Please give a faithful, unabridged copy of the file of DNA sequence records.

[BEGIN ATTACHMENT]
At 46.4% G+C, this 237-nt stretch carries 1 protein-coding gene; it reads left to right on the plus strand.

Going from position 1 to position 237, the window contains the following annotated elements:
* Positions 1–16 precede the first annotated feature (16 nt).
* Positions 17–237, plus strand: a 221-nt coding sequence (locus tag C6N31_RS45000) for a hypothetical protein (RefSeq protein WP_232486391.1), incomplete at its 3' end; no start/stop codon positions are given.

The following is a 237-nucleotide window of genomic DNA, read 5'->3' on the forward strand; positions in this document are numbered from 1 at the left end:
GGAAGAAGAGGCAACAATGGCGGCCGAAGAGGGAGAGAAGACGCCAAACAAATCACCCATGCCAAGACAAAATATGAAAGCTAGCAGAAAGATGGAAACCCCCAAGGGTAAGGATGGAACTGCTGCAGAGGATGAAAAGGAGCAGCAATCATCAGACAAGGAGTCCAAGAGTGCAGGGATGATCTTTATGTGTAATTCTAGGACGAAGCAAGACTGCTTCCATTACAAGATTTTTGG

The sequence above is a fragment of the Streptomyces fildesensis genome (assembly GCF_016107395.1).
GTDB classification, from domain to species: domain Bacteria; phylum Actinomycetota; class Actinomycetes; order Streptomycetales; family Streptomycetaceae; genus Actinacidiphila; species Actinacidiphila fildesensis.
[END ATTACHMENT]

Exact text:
At 46.4% G+C, this 237-nt stretch carries 1 protein-coding gene; it reads left to right on the plus strand.

Going from position 1 to position 237, the window contains the following annotated elements:
* Positions 1–16 precede the first annotated feature (16 nt).
* Positions 17–237, plus strand: a 221-nt coding sequence (locus tag C6N31_RS45000) for a hypothetical protein (RefSeq protein WP_232486391.1), incomplete at its 3' end; no start/stop codon positions are given.

The following is a 237-nucleotide window of genomic DNA, read 5'->3' on the forward strand; positions in this document are numbered from 1 at the left end:
GGAAGAAGAGGCAACAATGGCGGCCGAAGAGGGAGAGAAGACGCCAAACAAATCACCCATGCCAAGACAAAATATGAAAGCTAGCAGAAAGATGGAAACCCCCAAGGGTAAGGATGGAACTGCTGCAGAGGATGAAAAGGAGCAGCAATCATCAGACAAGGAGTCCAAGAGTGCAGGGATGATCTTTATGTGTAATTCTAGGACGAAGCAAGACTGCTTCCATTACAAGATTTTTGG

The sequence above is a fragment of the Streptomyces fildesensis genome (assembly GCF_016107395.1).
GTDB classification, from domain to species: domain Bacteria; phylum Actinomycetota; class Actinomycetes; order Streptomycetales; family Streptomycetaceae; genus Actinacidiphila; species Actinacidiphila fildesensis.